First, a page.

• Grand Union Oct 22, 2014

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    Do you really believe that? Sad.

  • miseem Oct 22, 2014

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    I did not say anything about the old days. I just presented a short list of things the GOP has done in the last few years to set the lower and middle income citizens of NC back. And to reduce environmental protections. Seems the whining and living in the past is coming from the right. I wonder what they are afraid of?

  • miseem Oct 22, 2014

    It just shows how if you repeat something often enough, people start believing it. The fact that the leader of the GOP House in NC could be lauded as good for the economy is a perfect example of that. Loosening environmental regulations, coming up with the proposal that solar powered fans will clear up pollution in Jordan Lake, offsetting a slight income tax reduction with higher sales taxes on more items, not lifting or at least raising a cap on yachts and planes, refusing to accept hundreds of millions of dollars for Medicaid expansion, losing tens of millions in federal unemployment funds by drastically slicing payments and duration of benefits. The wasting taxpayer's money by hiring private law firms to defend illegal legislation. This is just the short list. And despite the slight drop in unemployment in September, the total number of people employed in NC dropped. Right. Fewer people in NC working in September than August. That's great economic news.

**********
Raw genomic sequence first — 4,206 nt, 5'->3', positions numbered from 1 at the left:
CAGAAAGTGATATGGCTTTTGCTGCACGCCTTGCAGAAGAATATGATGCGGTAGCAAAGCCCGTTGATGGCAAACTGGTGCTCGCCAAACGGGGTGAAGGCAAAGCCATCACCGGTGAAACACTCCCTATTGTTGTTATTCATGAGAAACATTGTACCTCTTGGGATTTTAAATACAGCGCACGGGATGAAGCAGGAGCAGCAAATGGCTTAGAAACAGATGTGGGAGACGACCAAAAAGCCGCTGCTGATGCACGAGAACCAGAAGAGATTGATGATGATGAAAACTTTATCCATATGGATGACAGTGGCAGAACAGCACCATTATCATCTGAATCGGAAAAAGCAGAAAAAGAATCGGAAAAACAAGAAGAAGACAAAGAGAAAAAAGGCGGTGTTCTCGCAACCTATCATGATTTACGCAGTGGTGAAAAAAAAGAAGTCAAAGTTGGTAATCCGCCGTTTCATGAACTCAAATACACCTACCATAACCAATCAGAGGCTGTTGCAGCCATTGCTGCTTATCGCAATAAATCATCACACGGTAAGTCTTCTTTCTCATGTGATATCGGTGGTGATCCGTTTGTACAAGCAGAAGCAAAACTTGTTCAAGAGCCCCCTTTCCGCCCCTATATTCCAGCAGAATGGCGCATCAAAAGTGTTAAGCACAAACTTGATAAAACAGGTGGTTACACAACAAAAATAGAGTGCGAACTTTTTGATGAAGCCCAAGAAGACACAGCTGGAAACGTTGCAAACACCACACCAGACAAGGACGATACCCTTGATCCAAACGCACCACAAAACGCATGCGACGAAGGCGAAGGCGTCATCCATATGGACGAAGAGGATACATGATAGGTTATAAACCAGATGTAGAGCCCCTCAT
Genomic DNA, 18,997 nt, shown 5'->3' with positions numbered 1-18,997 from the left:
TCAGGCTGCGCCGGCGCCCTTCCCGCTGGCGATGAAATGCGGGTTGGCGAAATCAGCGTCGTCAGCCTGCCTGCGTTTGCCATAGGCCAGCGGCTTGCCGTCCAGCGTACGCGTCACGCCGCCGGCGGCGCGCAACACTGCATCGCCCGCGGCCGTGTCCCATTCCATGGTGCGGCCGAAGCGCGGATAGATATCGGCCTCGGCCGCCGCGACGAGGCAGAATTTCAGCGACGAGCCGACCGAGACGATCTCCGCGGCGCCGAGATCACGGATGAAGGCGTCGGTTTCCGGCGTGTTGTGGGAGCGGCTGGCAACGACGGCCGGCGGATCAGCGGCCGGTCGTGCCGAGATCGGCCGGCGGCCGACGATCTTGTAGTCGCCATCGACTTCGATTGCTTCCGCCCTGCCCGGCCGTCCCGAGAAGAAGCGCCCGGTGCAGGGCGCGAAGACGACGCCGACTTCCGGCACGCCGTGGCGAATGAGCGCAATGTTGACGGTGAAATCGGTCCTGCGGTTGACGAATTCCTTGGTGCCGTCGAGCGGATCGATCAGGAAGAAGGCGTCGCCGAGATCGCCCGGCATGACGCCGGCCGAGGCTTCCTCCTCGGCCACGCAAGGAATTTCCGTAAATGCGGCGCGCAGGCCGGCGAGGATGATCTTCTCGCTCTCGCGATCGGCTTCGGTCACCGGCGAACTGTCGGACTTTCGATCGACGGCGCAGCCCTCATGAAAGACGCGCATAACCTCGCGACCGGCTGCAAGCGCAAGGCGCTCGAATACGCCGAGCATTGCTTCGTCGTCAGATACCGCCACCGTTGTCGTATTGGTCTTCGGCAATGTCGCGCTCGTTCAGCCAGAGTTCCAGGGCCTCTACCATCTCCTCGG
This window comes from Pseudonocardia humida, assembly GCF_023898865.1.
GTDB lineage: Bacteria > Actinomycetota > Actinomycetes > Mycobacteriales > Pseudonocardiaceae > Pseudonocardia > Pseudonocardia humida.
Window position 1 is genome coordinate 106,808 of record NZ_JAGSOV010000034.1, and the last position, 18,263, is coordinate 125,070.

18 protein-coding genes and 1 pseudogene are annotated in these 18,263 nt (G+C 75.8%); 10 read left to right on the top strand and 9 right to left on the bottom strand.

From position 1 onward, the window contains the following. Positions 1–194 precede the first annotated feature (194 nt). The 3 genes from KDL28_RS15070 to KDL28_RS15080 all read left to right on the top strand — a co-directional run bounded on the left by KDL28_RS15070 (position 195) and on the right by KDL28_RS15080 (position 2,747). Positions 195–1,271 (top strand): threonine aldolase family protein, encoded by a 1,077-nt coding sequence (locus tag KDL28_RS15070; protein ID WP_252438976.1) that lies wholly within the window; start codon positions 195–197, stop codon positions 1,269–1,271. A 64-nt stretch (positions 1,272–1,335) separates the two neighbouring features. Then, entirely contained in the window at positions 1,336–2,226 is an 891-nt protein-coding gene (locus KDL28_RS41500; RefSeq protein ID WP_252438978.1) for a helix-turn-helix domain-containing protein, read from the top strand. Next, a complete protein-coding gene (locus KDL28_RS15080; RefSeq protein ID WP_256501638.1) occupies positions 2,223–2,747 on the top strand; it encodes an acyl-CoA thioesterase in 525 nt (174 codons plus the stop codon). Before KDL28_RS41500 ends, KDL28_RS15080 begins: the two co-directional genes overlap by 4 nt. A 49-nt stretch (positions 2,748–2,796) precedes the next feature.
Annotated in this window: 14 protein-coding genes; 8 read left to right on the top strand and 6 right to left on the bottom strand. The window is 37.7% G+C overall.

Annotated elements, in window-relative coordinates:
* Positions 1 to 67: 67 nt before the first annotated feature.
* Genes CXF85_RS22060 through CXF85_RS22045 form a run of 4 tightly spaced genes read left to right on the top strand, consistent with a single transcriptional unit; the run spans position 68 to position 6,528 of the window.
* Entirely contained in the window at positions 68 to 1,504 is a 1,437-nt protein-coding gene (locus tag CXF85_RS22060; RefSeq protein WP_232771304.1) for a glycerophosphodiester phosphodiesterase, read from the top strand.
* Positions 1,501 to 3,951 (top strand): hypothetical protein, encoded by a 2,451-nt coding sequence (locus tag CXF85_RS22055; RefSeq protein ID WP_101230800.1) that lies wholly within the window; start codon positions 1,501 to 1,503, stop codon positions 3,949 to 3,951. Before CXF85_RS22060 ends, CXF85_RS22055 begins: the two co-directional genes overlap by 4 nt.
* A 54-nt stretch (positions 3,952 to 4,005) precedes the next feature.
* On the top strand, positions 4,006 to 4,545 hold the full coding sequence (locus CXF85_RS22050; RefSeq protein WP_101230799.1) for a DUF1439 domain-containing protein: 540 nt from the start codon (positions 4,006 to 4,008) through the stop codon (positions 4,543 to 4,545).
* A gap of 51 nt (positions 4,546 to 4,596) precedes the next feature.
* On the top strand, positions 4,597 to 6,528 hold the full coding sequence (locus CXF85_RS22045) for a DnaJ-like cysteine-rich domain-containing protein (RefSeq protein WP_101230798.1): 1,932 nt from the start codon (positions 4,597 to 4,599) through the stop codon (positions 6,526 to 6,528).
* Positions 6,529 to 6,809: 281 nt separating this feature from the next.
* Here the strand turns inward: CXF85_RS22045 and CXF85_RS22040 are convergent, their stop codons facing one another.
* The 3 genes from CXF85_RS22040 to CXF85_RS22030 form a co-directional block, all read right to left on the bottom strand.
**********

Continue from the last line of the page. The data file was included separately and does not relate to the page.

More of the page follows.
• Jason Conaway Oct 21, 2014
    user avatar

    Doesnt matter. All that matters is what one judge has to say about it.

  • Steve Lancaster Oct 21, 2014
    user avatar

    The only Poll that will count is in two weeks, ok, then we can see if we trust this one.